This is a key step in working with SQL because this step is where we define what information we will store and how it’s organized. Even though we can change or “alter” the table later, configuring it well from the start can keep our database running smoothly without the need for us to shuffle things around later.

    For this project, let’s create just two tables: animals and adoptions.

    Table #1: A Table for Animals: CREATE TABLE & UUID

    The first table, animals, will maintain a list of the dogs that come through our shelter.

    We’ll call this table “animals” instead of “dogs” because it’s likely that an animal shelter could expand to more types of animals than just dogs (psst, we will do this in the upcoming steps). Naming it as such from the start will keep us from needing to rename the table in the future.

    The information we might want to have in this table are the dog’s unique ID, its name, breed, color, sex, and adoption status. Let’s set up the columns for them accordingly.

    Create the animal table with the following command:

    CREATE TABLE animals (id UUID NOT NULL, name STRING, breed STRING, color STRING, gender STRING, status INTEGER);

    We’re going to assign a Universally Unique Identifier (UUID) as the id for each animal registered into the database. If you aren’t familiar with UUIDs, it is a uniquely generated combination of 32 hexadecimal numbers. For example, one UUID might look like this: 123e4567-e89b-12d3-a456-426614174000. It’s usually generated in code, but you can also use an online generator to get one manually.

    The other interesting column in our table is status, where we will store a 0 or 1 integer for each animal to represent its adoption status. This number value is arbitrary, but let’s say that 0 = open for adoption and 1 = adopted. Using an integer for this column instead of a text string will help keep the overall database size smaller. Simultaneously, this will make our SQL queries faster because numerical operations are easier and quicker to compute than text operations.

    Table #2: The List of Adoptions: TIMESTAMP

    The second table will be named adoptions. It will be used to track all adoption transactions.

    Each adoption record will include an animal_id UUID that we will add to match the UUID value in the id field that we set for the animal in the first table. In this guide, we’ll copy the UUID value manually into both tables, but often it’s generated with code. This table will also contain the name and contact info of the person adopting the animal and the date of adoption.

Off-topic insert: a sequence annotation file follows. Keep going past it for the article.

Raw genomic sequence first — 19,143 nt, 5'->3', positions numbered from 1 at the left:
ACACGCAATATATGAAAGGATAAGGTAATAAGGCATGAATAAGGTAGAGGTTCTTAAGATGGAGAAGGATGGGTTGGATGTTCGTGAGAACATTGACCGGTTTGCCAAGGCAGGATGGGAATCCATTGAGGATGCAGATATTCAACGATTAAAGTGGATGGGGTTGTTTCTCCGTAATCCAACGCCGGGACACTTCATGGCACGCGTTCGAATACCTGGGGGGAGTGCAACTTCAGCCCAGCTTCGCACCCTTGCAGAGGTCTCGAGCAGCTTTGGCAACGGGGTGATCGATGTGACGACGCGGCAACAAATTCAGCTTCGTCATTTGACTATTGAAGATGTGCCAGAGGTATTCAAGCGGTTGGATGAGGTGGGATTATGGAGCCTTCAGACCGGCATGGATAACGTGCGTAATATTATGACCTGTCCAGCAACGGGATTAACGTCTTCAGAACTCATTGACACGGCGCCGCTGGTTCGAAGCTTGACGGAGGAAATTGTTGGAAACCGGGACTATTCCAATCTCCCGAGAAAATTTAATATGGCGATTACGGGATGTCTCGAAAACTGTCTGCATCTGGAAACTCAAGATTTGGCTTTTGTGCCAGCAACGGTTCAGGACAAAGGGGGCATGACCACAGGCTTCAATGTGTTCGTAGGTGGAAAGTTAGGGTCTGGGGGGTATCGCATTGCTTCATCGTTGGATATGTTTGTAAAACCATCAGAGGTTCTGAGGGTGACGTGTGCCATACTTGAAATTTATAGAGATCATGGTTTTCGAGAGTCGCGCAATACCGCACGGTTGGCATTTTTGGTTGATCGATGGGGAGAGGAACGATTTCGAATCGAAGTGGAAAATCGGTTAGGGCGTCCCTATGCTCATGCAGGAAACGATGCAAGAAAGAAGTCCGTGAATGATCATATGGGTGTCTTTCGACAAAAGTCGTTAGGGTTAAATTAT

Create this adoptions table using the following command:

    CREATE TABLE adoptions (animal_id UUID NOT NULL, name STRING, contact STRING, date TIMESTAMP);

    We added a date column with the TIMESTAMP data type in this table, which will enable us to sort by the most recent adoptions or to search for adoptions between a specific timeframe.

    While the design above for our database is just one option of many other possible variations, keep in mind that we can organize the same information in different ways. We can add as many tables, columns, and details as necessary and appropriate. However, keeping things simple with fewer tables and columns is generally good for both database complexity and speed.

    To give an example, we could create a table for each breed of dog, but that could quickly grow to over a hundred tables and make it difficult for us to search for the right dogs. At the same time, if we have too little detail and don’t track the dog’s breed at all, we wouldn’t be able to specify the type of dog potential adopters are looking for using our SQL queries. This would limit the usefulness of the database.

    Verify Database Setup: SHOW TABLES & COLUMNSCopy Icon

    Before we move forward, let’s make sure that our tables were created properly in the database.

    Run this command to get the list of tables in the current database and check that we have both the animals table and the adoptions table:


    If you see both tables, then you can run these two statements to make sure that the columns of each are correct:

    SHOW COLUMNS FROM animals;

    SHOW COLUMNS FROM adoptions;

    Now that our database schema looks good, we’re ready to start accepting dogs at our shelter.

    Add Dogs to Database: INSERTCopy Icon

    It’s time to welcome and register the first dogs coming to Animals 4 Homes!

    They are eager to check in and look cute to visitors, so let’s add them to the system quickly. We can do this using an INSERT statement on the animals table that looks like the following: